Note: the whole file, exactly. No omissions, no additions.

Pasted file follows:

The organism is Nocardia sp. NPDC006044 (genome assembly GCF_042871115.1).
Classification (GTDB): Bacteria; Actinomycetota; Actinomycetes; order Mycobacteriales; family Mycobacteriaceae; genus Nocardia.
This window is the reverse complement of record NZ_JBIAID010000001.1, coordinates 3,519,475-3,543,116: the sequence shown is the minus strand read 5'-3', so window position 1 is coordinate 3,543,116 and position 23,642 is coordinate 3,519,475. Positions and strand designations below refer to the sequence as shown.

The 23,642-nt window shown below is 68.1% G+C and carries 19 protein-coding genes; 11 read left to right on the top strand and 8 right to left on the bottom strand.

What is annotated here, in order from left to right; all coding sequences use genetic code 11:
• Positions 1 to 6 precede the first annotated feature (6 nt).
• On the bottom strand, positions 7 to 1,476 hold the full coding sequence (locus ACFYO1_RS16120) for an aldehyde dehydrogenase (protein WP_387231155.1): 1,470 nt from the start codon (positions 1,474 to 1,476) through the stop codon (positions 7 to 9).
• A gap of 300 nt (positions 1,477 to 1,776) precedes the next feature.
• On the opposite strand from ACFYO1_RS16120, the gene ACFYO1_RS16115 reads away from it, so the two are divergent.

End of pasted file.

The organism is Nocardia sp. NPDC006044 (genome assembly GCF_042871115.1).
Classification (GTDB): Bacteria; Actinomycetota; Actinomycetes; order Mycobacteriales; family Mycobacteriaceae; genus Nocardia.
This window is the reverse complement of record NZ_JBIAID010000001.1, coordinates 3,519,475-3,543,116: the sequence shown is the minus strand read 5'-3', so window position 1 is coordinate 3,543,116 and position 23,642 is coordinate 3,519,475. Positions and strand designations below refer to the sequence as shown.

The 23,642-nt window shown below is 68.1% G+C and carries 19 protein-coding genes; 11 read left to right on the top strand and 8 right to left on the bottom strand.

What is annotated here, in order from left to right; all coding sequences use genetic code 11:
• Positions 1 to 6 precede the first annotated feature (6 nt).
• On the bottom strand, positions 7 to 1,476 hold the full coding sequence (locus ACFYO1_RS16120) for an aldehyde dehydrogenase (protein WP_387231155.1): 1,470 nt from the start codon (positions 1,474 to 1,476) through the stop codon (positions 7 to 9).
• A gap of 300 nt (positions 1,477 to 1,776) precedes the next feature.
• On the opposite strand from ACFYO1_RS16120, the gene ACFYO1_RS16115 reads away from it, so the two are divergent.